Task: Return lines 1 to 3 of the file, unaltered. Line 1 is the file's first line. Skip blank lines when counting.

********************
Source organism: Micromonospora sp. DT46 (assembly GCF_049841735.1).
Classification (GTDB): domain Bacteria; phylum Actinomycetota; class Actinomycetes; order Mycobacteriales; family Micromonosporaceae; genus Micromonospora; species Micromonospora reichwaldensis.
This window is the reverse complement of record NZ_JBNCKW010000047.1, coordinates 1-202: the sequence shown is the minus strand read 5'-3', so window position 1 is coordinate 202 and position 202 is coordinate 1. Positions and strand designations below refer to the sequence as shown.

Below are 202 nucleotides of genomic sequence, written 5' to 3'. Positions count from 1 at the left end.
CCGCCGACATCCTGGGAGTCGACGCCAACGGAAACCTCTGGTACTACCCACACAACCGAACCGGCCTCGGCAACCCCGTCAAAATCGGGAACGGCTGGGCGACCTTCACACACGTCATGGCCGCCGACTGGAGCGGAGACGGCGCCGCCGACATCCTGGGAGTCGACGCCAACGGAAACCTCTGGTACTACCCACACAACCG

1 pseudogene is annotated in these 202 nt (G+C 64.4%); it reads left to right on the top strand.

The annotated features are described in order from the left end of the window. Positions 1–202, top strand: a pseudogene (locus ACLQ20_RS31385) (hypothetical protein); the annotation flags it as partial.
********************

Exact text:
Source organism: Micromonospora sp. DT46 (assembly GCF_049841735.1).
Classification (GTDB): domain Bacteria; phylum Actinomycetota; class Actinomycetes; order Mycobacteriales; family Micromonosporaceae; genus Micromonospora; species Micromonospora reichwaldensis.
This window is the reverse complement of record NZ_JBNCKW010000047.1, coordinates 1-202: the sequence shown is the minus strand read 5'-3', so window position 1 is coordinate 202 and position 202 is coordinate 1. Positions and strand designations below refer to the sequence as shown.